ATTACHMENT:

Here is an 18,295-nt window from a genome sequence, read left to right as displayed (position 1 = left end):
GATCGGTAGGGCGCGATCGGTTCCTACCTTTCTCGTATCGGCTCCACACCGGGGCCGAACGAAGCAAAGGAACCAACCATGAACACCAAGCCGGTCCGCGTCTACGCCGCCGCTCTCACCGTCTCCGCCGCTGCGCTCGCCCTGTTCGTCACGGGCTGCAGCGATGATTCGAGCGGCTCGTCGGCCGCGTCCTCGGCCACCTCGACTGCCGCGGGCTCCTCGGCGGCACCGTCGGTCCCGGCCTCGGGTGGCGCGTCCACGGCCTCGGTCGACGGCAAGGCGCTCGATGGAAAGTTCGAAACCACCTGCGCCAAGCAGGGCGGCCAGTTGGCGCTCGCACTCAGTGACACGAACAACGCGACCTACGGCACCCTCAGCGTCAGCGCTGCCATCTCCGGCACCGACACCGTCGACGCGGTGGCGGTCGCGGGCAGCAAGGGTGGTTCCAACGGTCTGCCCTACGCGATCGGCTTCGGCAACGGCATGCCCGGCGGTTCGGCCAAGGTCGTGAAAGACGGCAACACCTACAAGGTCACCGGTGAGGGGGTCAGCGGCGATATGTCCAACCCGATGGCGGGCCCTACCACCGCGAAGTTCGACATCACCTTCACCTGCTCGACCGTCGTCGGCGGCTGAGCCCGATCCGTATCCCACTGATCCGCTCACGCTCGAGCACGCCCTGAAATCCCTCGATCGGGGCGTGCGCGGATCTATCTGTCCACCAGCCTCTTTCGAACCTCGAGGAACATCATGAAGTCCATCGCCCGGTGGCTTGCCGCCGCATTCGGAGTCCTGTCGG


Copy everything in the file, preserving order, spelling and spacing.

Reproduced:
Here is an 18,295-nt window from a genome sequence, read left to right as displayed (position 1 = left end):
GATCGGTAGGGCGCGATCGGTTCCTACCTTTCTCGTATCGGCTCCACACCGGGGCCGAACGAAGCAAAGGAACCAACCATGAACACCAAGCCGGTCCGCGTCTACGCCGCCGCTCTCACCGTCTCCGCCGCTGCGCTCGCCCTGTTCGTCACGGGCTGCAGCGATGATTCGAGCGGCTCGTCGGCCGCGTCCTCGGCCACCTCGACTGCCGCGGGCTCCTCGGCGGCACCGTCGGTCCCGGCCTCGGGTGGCGCGTCCACGGCCTCGGTCGACGGCAAGGCGCTCGATGGAAAGTTCGAAACCACCTGCGCCAAGCAGGGCGGCCAGTTGGCGCTCGCACTCAGTGACACGAACAACGCGACCTACGGCACCCTCAGCGTCAGCGCTGCCATCTCCGGCACCGACACCGTCGACGCGGTGGCGGTCGCGGGCAGCAAGGGTGGTTCCAACGGTCTGCCCTACGCGATCGGCTTCGGCAACGGCATGCCCGGCGGTTCGGCCAAGGTCGTGAAAGACGGCAACACCTACAAGGTCACCGGTGAGGGGGTCAGCGGCGATATGTCCAACCCGATGGCGGGCCCTACCACCGCGAAGTTCGACATCACCTTCACCTGCTCGACCGTCGTCGGCGGCTGAGCCCGATCCGTATCCCACTGATCCGCTCACGCTCGAGCACGCCCTGAAATCCCTCGATCGGGGCGTGCGCGGATCTATCTGTCCACCAGCCTCTTTCGAACCTCGAGGAACATCATGAAGTCCATCGCCCGGTGGCTTGCCGCCGCATTCGGAGTCCTGTCGG